What Are the Treatment Options for Eyelid Skin Cancer?

When it comes to treating skin cancer of the eyelid, Dr. Nadimi says, “Mohs micrographic surgery to remove the eyelid tumor is usually our best treatment option. This is a conservative form of surgical removal for cancerous lesions. We excise the cancerous lesion and a very small amount of healthy tissue. Then, we check for any cancer cells in the surrounding tissues. This process is continued until there are no cancerous cells present. For more advanced cases, we may partner with oculoplastic surgeons to assist with the surgical repair, and oncologists to create a comprehensive treatment and follow-up plan.”

Can Eyelid Skin Cancer be Prevented?

According to Dr. Nadimi, “As is the case with other forms of skin cancer, the main cause of eyelid skin cancer is exposure to the sun’s UVA and UVB rays. This means that regular and prolonged sun exposure, frequent sunburns, and having a lighter skin tone all mean an increased risk for skin cancer on the eyelids. Protecting the eyes from UVA and UVB exposure is essential to prevent the development of skin cancer around the eyes.” Limiting or reducing your time in the sun is a great first step, and when you will be receiving sun exposure, you should apply sunscreen to the area around the eyes. Because the skin around the eyes is sensitive, you’ll need to choose sunblock that is specifically formulated for use in this area — mineral/physical sunscreens that contain only zinc or titanium are good choices. Additionally, wearing hats, sunglasses, ski goggles, and other protective gear can help to limit potentially damaging sun exposure. If you work with chemicals, pollutants, allergens, and other environmental irritants, be sure to wear protective goggles to ensure these materials do not damage the skin around the eyes.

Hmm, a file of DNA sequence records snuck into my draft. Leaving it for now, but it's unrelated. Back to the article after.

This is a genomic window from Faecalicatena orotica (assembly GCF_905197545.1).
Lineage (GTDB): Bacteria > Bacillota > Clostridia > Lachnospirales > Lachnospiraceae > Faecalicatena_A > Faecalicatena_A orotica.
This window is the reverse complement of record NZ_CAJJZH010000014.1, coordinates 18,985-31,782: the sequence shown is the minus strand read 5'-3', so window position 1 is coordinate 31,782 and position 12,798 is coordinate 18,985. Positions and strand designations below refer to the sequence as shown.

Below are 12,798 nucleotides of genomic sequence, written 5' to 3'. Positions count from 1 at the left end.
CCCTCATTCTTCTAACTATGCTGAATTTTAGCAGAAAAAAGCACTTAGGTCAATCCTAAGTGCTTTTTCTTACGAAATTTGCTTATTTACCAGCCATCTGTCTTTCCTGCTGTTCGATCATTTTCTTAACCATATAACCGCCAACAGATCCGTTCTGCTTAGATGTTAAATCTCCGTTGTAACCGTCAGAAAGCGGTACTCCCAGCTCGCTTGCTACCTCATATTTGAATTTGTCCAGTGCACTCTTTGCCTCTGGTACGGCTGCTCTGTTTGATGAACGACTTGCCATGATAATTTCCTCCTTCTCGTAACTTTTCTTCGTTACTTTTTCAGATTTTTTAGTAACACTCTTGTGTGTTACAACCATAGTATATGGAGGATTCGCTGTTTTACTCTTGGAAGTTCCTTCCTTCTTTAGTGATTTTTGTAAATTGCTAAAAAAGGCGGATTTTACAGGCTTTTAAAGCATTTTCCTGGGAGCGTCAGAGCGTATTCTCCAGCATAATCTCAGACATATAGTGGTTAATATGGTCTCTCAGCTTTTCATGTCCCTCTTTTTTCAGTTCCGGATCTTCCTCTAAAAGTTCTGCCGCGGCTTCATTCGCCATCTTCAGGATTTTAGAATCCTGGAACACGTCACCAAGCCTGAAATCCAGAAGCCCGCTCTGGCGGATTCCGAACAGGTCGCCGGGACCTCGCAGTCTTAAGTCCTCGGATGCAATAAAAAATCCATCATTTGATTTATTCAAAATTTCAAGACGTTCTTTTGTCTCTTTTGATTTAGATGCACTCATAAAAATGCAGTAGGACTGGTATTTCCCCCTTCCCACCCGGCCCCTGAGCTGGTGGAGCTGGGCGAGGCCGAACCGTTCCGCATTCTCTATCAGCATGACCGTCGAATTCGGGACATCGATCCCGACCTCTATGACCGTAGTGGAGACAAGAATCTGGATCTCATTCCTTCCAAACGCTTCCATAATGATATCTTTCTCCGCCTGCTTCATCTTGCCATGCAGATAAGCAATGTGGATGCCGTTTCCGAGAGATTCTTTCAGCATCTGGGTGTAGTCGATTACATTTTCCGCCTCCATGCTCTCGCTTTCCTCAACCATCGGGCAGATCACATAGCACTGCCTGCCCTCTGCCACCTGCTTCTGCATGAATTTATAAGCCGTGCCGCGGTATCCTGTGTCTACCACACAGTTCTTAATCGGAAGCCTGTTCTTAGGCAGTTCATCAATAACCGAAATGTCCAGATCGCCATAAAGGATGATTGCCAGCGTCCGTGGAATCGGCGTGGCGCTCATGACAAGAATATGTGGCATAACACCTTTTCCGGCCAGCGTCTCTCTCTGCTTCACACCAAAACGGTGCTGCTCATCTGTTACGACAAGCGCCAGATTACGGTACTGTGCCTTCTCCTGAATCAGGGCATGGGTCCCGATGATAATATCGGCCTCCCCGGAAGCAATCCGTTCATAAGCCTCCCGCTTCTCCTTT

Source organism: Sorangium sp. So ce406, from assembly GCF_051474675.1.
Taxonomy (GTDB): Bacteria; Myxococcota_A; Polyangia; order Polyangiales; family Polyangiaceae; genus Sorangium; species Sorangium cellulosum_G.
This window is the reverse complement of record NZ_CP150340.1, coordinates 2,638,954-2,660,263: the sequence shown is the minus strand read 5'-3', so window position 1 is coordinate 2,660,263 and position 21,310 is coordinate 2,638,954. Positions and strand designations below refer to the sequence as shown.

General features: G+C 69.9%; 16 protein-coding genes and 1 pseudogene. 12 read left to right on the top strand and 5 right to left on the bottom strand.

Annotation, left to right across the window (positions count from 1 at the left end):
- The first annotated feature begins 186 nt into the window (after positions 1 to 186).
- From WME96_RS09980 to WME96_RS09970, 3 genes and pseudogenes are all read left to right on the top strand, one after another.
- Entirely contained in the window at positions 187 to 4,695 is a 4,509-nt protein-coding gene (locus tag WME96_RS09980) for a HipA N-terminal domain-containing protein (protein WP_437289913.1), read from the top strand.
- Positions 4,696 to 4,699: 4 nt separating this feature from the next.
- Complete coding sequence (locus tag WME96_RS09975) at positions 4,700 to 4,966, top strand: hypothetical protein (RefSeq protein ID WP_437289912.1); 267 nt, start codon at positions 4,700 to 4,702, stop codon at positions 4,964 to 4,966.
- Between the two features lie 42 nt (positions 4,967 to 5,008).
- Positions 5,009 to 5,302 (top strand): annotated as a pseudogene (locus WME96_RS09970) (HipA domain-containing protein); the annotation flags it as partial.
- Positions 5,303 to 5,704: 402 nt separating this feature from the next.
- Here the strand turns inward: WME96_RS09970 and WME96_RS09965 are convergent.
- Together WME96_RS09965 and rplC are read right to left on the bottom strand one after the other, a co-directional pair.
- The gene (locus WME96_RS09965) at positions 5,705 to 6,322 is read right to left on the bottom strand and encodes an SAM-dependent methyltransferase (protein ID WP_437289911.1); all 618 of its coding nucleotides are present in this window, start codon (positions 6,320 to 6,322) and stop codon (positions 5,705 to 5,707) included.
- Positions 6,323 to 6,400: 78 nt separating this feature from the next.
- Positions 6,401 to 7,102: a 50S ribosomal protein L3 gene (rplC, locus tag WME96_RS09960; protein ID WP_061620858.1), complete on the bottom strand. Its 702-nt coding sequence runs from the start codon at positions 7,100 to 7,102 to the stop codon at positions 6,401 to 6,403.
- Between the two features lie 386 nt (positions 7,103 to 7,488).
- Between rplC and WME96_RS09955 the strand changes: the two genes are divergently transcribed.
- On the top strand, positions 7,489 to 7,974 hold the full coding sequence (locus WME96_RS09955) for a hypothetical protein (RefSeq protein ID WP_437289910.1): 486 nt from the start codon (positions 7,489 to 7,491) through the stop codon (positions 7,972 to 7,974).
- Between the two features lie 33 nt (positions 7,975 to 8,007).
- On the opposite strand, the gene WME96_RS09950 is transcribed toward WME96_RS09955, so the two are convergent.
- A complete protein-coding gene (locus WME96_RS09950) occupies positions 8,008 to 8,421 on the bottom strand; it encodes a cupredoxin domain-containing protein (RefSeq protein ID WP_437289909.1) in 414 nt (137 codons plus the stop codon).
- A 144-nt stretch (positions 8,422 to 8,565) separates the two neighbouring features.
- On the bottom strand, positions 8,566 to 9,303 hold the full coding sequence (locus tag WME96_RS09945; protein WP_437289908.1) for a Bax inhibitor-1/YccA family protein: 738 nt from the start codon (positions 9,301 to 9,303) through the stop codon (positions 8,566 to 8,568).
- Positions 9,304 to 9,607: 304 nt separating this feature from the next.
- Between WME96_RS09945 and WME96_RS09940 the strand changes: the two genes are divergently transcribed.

In addition to taking steps to prevent any unnecessary exposure to UVA and UVB rays and damaging environmental irritants, you should also perform regular skin cancer self-exams (at least once a month or every other month) to look for the warning signs of skin cancer on the eyelid or any other parts of the body. According to Dr. Nadimi, “Your regular self-exam should be thorough. In a place with good lighting, carefully examine your whole body looking for new or changing lesions on the skin. It is sometimes helpful to have a partner examine areas you can’t see easily and to take pictures on your cell phone to monitor any suspicious spots. Don’t forget the harder-to-see areas like the eyelids, scalp, nail beds, palms of hands, and soles of feet.”

Ready to Talk to a Professional at U.S. Dermatology Partners?

If you’ve noticed something concerning during a skin self-exam, or you have any questions about skin health or available dermatologic services, the skilled professionals at U.S. Dermatology Partners are here to help. You can get started working with one of our practices in your area by completing our online scheduling request form. Once we receive your information, a team member will be in touch to answer any questions and finalize the details of your visit

Find a location near me


Find a location